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Thursday, Sep 19, 2019

Delhiwale: Reading Hauz Rani

Getting intimate with a neighbourhood through its signage

delhi Updated: Sep 02, 2019 15:30 IST
Mayank Austen Soofi
Mayank Austen Soofi
Hindustan Times
Clinic-cum-home of Yunani medical practitioner Maulvi Chishti in Delhi
Clinic-cum-home of Yunani medical practitioner Maulvi Chishti in Delhi (HT Photo )
         

At first glance, this South Delhi village seems very unremarkable as a cluster of ordinary lanes and dwellings.

But like so much else in Delhi, Hauz Rani reveals its magic slowly but surely.

A simple stroll along the street going past Badi Masjid offers an indication of beauty in the shape and content of signboards. Painted in often fascinating fonts, the boards provide tantalising clues to the neighbourhood’s inner life.

Of course, you can’t avoid noticing all those “To Let” posters basically targeted at young single professionals who work in nearby malls and hospitals. And if you turn up in the morning when most shops are closed, you’ll spot a painted shutter giving directions to the local eatery Ibrahim Nahari (sic)—whose nahari, a local informs, is as delicious as those found in the dish’s birthplace, which is Old Delhi. Another food shack proclaims poetically--Hukm Mere Aka (What’s the order, my master), the phrase evocative of the story of Ali Baba and his djinn. The shack promises home delivery as well as “sitting available.”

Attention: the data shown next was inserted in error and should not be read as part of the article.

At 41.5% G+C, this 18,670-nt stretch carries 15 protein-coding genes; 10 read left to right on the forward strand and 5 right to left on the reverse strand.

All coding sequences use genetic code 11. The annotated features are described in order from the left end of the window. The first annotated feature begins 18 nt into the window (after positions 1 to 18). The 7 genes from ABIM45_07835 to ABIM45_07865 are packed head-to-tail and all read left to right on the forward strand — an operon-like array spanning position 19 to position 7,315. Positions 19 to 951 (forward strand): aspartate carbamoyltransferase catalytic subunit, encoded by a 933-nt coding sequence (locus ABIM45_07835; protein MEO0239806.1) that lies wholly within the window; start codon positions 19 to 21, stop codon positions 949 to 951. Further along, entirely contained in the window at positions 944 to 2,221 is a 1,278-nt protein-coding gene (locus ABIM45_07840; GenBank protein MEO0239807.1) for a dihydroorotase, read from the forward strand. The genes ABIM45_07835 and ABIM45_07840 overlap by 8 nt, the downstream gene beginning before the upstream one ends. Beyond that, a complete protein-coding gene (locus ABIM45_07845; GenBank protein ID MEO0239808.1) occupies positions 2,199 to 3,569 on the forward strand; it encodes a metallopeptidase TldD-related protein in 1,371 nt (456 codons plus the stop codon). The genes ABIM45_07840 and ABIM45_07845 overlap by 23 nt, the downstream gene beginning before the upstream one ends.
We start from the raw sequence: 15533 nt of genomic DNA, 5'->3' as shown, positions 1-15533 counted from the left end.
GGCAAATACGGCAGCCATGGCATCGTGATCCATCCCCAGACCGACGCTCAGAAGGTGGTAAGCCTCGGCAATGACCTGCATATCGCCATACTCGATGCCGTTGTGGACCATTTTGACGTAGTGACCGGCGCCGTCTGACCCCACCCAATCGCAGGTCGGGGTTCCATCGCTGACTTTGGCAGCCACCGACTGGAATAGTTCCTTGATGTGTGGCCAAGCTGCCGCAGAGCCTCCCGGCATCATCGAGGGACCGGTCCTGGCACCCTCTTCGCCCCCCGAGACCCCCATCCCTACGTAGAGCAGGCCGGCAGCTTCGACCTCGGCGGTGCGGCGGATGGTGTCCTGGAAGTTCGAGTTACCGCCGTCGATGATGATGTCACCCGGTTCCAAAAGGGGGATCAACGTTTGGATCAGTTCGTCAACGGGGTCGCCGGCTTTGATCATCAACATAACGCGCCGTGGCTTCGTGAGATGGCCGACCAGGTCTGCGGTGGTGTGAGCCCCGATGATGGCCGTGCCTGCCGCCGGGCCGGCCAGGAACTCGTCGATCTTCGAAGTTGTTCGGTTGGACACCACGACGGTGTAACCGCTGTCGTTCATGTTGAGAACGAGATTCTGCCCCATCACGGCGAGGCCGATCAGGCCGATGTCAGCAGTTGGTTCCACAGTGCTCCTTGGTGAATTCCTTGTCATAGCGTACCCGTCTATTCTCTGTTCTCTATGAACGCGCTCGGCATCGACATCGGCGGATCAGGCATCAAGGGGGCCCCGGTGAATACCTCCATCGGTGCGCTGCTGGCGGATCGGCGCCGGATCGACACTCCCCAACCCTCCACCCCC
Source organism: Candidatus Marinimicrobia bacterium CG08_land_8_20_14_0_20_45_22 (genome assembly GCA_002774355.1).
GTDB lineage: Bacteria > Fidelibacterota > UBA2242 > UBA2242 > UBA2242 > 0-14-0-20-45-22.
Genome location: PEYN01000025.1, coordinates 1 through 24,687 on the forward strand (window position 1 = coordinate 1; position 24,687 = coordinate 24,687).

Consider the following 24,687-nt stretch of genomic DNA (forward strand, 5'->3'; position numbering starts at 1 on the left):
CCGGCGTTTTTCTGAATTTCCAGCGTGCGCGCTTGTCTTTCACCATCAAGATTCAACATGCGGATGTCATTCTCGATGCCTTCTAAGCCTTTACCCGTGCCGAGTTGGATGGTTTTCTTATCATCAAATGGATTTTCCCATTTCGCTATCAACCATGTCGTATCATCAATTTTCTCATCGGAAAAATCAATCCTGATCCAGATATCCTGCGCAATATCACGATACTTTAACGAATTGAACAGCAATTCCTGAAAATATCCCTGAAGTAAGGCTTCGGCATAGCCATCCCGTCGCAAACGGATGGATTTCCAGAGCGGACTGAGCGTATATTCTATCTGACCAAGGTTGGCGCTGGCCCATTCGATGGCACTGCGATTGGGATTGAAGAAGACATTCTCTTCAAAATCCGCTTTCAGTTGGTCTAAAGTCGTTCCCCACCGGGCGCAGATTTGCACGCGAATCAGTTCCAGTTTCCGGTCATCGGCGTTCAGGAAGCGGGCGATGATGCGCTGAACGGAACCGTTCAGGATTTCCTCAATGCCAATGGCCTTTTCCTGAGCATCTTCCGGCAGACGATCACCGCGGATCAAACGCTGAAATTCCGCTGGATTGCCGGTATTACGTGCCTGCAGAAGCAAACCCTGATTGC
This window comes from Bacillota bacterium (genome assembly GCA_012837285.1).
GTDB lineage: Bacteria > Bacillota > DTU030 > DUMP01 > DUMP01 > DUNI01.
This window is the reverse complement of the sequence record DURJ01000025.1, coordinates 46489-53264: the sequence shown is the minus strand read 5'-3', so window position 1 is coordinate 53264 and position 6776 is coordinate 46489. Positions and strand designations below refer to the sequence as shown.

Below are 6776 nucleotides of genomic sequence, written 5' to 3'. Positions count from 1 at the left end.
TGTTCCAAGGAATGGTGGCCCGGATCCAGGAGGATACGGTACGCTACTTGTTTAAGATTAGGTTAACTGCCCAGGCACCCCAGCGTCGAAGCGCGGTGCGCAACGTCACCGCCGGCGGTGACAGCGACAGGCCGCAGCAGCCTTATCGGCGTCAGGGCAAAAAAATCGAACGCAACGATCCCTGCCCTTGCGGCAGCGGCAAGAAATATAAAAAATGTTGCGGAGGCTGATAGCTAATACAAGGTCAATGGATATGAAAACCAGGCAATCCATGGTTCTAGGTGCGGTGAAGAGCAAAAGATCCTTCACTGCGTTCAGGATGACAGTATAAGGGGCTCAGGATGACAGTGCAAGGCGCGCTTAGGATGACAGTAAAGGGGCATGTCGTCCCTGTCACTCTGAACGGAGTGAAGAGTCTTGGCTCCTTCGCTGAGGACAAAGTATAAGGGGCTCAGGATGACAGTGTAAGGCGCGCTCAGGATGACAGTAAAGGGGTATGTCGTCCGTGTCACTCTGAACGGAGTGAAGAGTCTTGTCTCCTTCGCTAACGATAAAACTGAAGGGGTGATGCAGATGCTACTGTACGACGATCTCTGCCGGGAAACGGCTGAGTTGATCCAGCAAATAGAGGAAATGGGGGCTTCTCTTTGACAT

Then there’s the clinic-cum-home of Yunani medical practitioner Maulvi Chishti. The English signboard atop the door offers to heal spiritual problems through amulets and “upri ilaz ”, whatever that may be.

Though many signs hint at an earlier way of life, this impression is dispelled with hoardings inviting you to be an expert in spoken English. Add to this a banner entangled amid power cables, lamely promising “Unlimited Internet.”

The most poignant signage is simply a crudely sprawled “Gas Walla Qasim” at the shop of a cooking gas supplier. Nearby is a post pointing to job vacancies for packing supervisors and helpers between the ages of 18-45. Educational qualifications range from illiteracy to high school grads.

Before exiting the village you’ll no doubt stop briefly outside F-2-F (fat-to-fit) gym. Its glass door is plastered with photos of the bare-chested gym owner—one of them shows him posing daringly on rail tracks. This morning, the gym is empty save for a woman in veil, running on the treadmill.

First Published: Sep 02, 2019 15:30 IST